$$ {\left|{\mu }_{T}\left(\Delta k\right)\right|}^{2}=\mathrm{e}\mathrm{x}\mathrm{p}\left[-{\left(\frac{4\pi {R}_{q}}{{\lambda }_{syn}}\right)}^{2}\right]=\mathrm{e}\mathrm{x}\mathrm{p}\left[-{\left(4\pi {R}_{q}\Delta k\right)}^{2}\right] $$ (7)

      where $ {\Delta }k $ is the difference in wavenumber (k = 1/λ). An intensity correlation value of zero indicates a complete decorrelation, and “one” indicates complete correlation of the intensity speckle pattern. Therefore, the intensity correlation should be larger than 0.95 to ensure that speckle decorrelation can be neglected. By modifying Eq. 7, the maximum difference in the wavenumber $ {\Delta }k $ or its reciprocal parameter, $ {\lambda }_{syn} $ can be calculated to obtain the limit of possible wavelength pairs:

      $$ {\Delta }k\le \frac{\sqrt[2]{-\mathrm{l}\mathrm{n}\left(0.95\right)}}{4\pi {R}_{q}} $$ (8)

      The $ {R}_{q} $ value of our diffusely scattered samples is 1.1 µm, which results in a wavenumber difference of 16.38 mm−1; this corresponds to a synthetic wavelength of 61.03 µm. Our chosen synthetic wavelength is larger than 4 mm, which satisfies the condition set in Eq. 8, resulting in a correlation coefficient of approximately 1.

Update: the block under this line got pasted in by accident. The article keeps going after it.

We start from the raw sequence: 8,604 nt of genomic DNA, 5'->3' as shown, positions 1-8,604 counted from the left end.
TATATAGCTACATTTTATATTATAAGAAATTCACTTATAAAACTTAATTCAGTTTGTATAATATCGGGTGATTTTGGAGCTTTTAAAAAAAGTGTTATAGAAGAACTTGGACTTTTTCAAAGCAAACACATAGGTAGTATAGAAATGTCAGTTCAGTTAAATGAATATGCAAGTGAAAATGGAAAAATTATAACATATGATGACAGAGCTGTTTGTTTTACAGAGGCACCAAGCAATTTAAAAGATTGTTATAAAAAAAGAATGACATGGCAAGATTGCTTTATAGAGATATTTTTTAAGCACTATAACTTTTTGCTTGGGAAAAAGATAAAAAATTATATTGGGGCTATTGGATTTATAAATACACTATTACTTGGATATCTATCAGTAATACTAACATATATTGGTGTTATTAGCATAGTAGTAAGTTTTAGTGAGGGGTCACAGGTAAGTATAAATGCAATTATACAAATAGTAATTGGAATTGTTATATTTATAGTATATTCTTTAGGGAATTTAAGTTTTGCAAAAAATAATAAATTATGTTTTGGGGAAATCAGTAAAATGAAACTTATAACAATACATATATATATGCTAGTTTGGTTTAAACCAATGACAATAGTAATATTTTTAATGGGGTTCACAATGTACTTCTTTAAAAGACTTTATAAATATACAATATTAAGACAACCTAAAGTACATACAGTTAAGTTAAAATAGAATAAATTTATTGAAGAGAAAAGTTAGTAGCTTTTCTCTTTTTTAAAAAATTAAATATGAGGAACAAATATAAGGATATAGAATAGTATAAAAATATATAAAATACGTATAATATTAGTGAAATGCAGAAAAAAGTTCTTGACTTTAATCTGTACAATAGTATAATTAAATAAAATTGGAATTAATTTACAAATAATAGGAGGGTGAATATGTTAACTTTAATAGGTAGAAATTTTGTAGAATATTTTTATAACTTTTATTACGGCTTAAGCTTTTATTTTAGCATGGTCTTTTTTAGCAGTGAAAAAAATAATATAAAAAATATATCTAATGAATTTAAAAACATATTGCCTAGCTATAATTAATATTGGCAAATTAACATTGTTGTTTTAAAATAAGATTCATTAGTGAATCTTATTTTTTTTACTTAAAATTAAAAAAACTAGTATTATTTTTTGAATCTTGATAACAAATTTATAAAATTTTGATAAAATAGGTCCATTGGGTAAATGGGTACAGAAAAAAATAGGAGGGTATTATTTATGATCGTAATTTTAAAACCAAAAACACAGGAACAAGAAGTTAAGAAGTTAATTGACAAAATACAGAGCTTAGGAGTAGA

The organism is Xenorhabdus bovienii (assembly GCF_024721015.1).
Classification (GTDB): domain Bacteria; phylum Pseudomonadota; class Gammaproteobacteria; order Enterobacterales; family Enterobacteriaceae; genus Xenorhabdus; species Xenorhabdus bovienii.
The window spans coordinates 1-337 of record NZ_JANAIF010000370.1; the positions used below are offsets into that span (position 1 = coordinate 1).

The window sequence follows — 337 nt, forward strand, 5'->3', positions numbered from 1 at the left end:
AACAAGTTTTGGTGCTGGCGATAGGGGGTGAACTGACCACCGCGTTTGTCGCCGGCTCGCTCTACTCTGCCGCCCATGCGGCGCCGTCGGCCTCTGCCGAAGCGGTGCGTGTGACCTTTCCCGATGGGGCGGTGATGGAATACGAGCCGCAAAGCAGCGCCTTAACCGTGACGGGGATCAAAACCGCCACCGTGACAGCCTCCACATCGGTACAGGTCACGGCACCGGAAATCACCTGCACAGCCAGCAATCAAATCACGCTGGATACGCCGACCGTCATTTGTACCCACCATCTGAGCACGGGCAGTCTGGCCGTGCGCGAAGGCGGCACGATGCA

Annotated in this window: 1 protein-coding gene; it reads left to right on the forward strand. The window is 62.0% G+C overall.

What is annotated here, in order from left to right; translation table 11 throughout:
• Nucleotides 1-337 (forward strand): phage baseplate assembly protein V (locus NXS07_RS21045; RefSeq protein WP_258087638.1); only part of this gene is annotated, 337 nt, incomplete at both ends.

Because the phase information of the two wavelengths is recorded in a single acquisition, speckle decorrelation or instabilities due to environmental conditions can be neglected.

    Acknowledgements
    • The authors would like to acknowledge the support of BMBF under grant “AuMeRo.”

    Author contributions
    • D. Claus conceptualized and initiated the research and took part in developing the method. I. Alekseenko was responsible for the research and development of the proposed technique. M. Grabherr developed and provided the VCSEL for the study. G. Pedrini and R. Hibst proposed a method to improve the research. The manuscript was discussed and corrected by all authors.

    Data availability
    • The data that support the plots within this paper and other findings of this study are available from the corresponding author upon reasonable request.

    Conflict of interest
    • The authors declare that they have no conflict of interest.